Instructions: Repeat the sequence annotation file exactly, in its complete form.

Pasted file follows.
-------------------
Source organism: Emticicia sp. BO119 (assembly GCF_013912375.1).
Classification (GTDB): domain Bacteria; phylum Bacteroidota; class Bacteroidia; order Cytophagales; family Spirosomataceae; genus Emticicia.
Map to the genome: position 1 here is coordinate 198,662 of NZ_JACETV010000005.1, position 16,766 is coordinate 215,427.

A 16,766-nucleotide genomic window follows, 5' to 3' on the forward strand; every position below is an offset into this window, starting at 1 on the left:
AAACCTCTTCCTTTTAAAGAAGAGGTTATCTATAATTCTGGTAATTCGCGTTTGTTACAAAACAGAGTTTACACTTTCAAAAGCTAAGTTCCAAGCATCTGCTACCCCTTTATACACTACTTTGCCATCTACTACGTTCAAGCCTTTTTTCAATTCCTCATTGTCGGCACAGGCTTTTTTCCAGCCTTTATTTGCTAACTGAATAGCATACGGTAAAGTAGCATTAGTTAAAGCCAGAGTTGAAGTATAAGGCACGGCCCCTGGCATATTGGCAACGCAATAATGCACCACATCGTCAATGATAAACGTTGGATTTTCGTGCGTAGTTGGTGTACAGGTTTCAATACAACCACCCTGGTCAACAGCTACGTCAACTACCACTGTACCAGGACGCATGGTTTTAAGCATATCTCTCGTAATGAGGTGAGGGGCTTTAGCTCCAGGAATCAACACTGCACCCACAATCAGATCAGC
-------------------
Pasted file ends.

Source organism: Emticicia sp. BO119 (assembly GCF_013912375.1).
Classification (GTDB): domain Bacteria; phylum Bacteroidota; class Bacteroidia; order Cytophagales; family Spirosomataceae; genus Emticicia.
Map to the genome: position 1 here is coordinate 198,662 of NZ_JACETV010000005.1, position 16,766 is coordinate 215,427.

A 16,766-nucleotide genomic window follows, 5' to 3' on the forward strand; every position below is an offset into this window, starting at 1 on the left:
AAACCTCTTCCTTTTAAAGAAGAGGTTATCTATAATTCTGGTAATTCGCGTTTGTTACAAAACAGAGTTTACACTTTCAAAAGCTAAGTTCCAAGCATCTGCTACCCCTTTATACACTACTTTGCCATCTACTACGTTCAAGCCTTTTTTCAATTCCTCATTGTCGGCACAGGCTTTTTTCCAGCCTTTATTTGCTAACTGAATAGCATACGGTAAAGTAGCATTAGTTAAAGCCAGAGTTGAAGTATAAGGCACGGCCCCTGGCATATTGGCAACGCAATAATGCACCACATCGTCAATGATAAACGTTGGATTTTCGTGCGTAGTTGGTGTACAGGTTTCAATACAACCACCCTGGTCAACAGCTACGTCAACTACCACTGTACCAGGACGCATGGTTTTAAGCATATCTCTCGTAATGAGGTGAGGGGCTTTAGCTCCAGGAATCAACACTGCACCCACAATCAGATCAGC